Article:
- Category: TWENDE News
- Created: Sunday, 03 April 2016 19:15
- Written by Norah Owaraga
“Twenty five years ago, I woke up early in the morning, around 05:00 a.m. and I went to the spring well to fetch water. It is good to fetch drinking water very early in the morning. As I tried to draw water from the well, I slid and fell into the well. I stayed in the water for a long while and I lost consciousness before I was rescued. About three years after I fell in the well, I started to experience chest pains and I began to cough. I received treatment for chest pains and for cough, but
the pains and cough persisted. Shortly after, my husband passed away; and moreover he passed away during the hunger season. I had no help. I decided to return home to my parents. I came home together with my young children – three girls; my only son died as a baby. My parents allocated to me a plot of land on which I have built my home. I have built two grass thatched huts at my homestead – one is where we sleep and the other is a kitchen and store.
When the chest pains and cough persisted, I was referred to a government hospital in the neighbouring district. At that government hospital I was tested and it was confirmed that I had been infected with tuberculosis (TB). I was admitted together with other TB patients in isolation in a separate ward. I was put on treatment, injections. It was very difficult because I had to beg for help for someone to inject me and so my injections were irregular. I was far away from home and it was difficult for my people to come and see me and to care for me in hospital. While at the hospital in the neighbouring district, my fellow TB patients and I had to find our own food and firewood; and to cook food for ourselves. Life was so difficult. I was not able to complete the injection treatment. I decided to come home.
My cough and chest pains did not go away and so I went back to the government hospital in the neighbouring district. I was put on eight months treatment – swallowing tablets. This time around I was able to access the tablets from the government regional referral hospital that is located in my home district. The medical personnel at the government hospital in my home district monitored my treatment. I was required to visit the hospital on a regular basis for check up and to collect more medication. I was able to complete the eight month medication and I improved. I am no longer on treatment. At the government hospital in my home district, however, a scan of my internal organs revealed that I have chronic soars in my chest. During the cold season the intensive coughing sometimes returns.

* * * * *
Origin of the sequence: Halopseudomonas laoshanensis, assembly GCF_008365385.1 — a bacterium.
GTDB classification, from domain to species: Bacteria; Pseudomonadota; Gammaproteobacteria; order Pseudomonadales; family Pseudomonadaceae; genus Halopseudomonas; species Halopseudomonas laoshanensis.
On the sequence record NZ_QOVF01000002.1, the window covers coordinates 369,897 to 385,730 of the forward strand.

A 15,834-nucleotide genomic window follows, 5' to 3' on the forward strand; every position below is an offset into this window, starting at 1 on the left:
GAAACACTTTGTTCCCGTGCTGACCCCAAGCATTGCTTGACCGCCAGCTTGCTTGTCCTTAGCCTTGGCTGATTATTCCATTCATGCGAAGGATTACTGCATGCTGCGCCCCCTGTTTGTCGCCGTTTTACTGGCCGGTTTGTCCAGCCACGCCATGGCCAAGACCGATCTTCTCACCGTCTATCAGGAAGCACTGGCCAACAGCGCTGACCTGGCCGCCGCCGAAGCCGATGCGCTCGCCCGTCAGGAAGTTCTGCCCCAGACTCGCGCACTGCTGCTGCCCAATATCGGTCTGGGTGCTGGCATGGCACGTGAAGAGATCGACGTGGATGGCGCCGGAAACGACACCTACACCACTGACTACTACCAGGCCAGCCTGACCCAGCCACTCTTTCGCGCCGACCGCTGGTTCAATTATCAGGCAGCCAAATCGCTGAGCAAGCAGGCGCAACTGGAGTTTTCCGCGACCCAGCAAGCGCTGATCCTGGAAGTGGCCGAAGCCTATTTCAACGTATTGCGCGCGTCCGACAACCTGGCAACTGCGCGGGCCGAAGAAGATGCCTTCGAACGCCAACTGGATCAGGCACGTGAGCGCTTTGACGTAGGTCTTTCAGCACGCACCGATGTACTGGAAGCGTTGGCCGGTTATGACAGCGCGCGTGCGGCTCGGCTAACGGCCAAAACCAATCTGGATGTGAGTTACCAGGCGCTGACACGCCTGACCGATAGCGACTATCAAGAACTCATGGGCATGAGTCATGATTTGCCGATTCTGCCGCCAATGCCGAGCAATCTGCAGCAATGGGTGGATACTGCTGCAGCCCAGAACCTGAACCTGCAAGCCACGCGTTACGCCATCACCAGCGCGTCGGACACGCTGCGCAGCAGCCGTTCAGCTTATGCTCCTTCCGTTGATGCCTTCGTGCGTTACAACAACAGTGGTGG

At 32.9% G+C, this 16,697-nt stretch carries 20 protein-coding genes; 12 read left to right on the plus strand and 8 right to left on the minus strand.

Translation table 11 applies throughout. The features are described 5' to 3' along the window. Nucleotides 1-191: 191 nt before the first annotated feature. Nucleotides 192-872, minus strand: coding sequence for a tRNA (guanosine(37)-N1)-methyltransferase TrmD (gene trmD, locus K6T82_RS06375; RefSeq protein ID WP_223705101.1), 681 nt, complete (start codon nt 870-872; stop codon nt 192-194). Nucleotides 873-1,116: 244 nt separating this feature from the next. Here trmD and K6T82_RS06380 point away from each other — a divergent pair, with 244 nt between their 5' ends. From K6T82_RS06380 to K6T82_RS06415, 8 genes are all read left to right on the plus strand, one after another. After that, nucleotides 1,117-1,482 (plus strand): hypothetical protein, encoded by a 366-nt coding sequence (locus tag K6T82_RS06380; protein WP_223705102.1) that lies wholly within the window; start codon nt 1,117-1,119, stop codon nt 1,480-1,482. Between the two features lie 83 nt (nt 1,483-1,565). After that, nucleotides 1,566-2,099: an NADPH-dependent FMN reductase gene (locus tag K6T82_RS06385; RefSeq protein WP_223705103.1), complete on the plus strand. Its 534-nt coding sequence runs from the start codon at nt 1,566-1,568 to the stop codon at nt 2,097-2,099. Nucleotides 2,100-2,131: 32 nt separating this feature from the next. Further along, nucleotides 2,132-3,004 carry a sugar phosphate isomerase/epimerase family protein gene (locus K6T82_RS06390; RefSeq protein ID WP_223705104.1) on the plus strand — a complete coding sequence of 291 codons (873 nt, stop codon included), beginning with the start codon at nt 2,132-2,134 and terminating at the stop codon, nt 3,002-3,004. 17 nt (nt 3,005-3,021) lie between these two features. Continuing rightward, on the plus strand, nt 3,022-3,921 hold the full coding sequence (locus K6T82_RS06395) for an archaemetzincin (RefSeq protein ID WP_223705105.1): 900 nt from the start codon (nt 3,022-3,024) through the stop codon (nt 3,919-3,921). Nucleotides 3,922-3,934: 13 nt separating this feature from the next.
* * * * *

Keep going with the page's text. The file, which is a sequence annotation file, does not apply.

By the way, my youngest child also got infected with TB. I think I am the one who infected her. We got to discover that she was infected when she vomited blood while she was hospitalised at a hospital in another district. When we discovered this, we went back home to the government regional referral hospital where I was treated. My daughter was successfully treated and she is fully cured of TB. She is now happily married with children.”
This testimony, as narrated in February 2016, is of a 50+ year old woman, a TB survivor, a widow, who lives in a village in the rural area of Eastern Uganda. Sadly, her testimony is not unique in the context of Uganda. Experts at the National TB and Leprosy Programme (NTLP) of Uganda estimate that there are 60,000 patients living with TB in Uganda. Uganda in 2014, according to the WHO Global Tuberculosis Report 2015 , was among the 22 high TB burden countries in the world – those which have a high number of TB cases. An estimated 4,000 Ugandans die of TB per year, according to experts at the NTLP. Doctors working in Uganda find that a major challenge in tackling TB in Uganda is how to cure ignorance about the disease. The doctors note that “people don’t know what the symptoms of TB are so they don’t seek appropriate healthcare so they don’t get treated and they die.”
The doctors’ observations of ignorance of symptoms of TB are indeed deducible from TB survivors’ testimonies. Also deducible from TB survivors’ testimonies is the stigma that is attached to TB. In the testimony above, a TB survivor shares that while at a hospital she had to beg people to inject her. Last, but not least, deducible from TB survivors’ testimonies is poverty as a determinant for successful treatment or not of TB. In her testimony, a TB survivor narrates how while at a government hospital she and her fellow patients had to fend for themselves, food wise. The long distances from home likely made it difficult for their families to afford the costs to travel to and from the hospital in order to care for the patients. In her testimony, a TB survivor shares how she gave up and went back home before the treatment was completed.
The costs for TB treatment are huge. According to experts at the NTLP it costs US$ 4,000 (12 million shillings) to treat one patient with multi drug resistant TB; and US$ 80 (240 thousand shillings) to treat one who is drug susceptible. The annual Uganda national budget allocation for medicine, lab reagents and operational costs for the effective diagnosis and treatment of TB should be to the tune of at least 11 billion shillings, experts at the NTLP estimate. For the year 2013, for example, the Government of Uganda (GoU) provided less than six billion shillings for TB control and medicines, according to experts at the NTLP. Insufficient funding for the diagnosis and treatment of TB arguably facilitates the vicious cycle that has sustained the disease in the Country. Uganda’s TB burden, moreover, exacerbates the Country’s HIV and AIDS burden. Researchers have found that if you are a TB patient in Uganda you are seven times more likely to have HIV and AIDS than when you don’t have TB.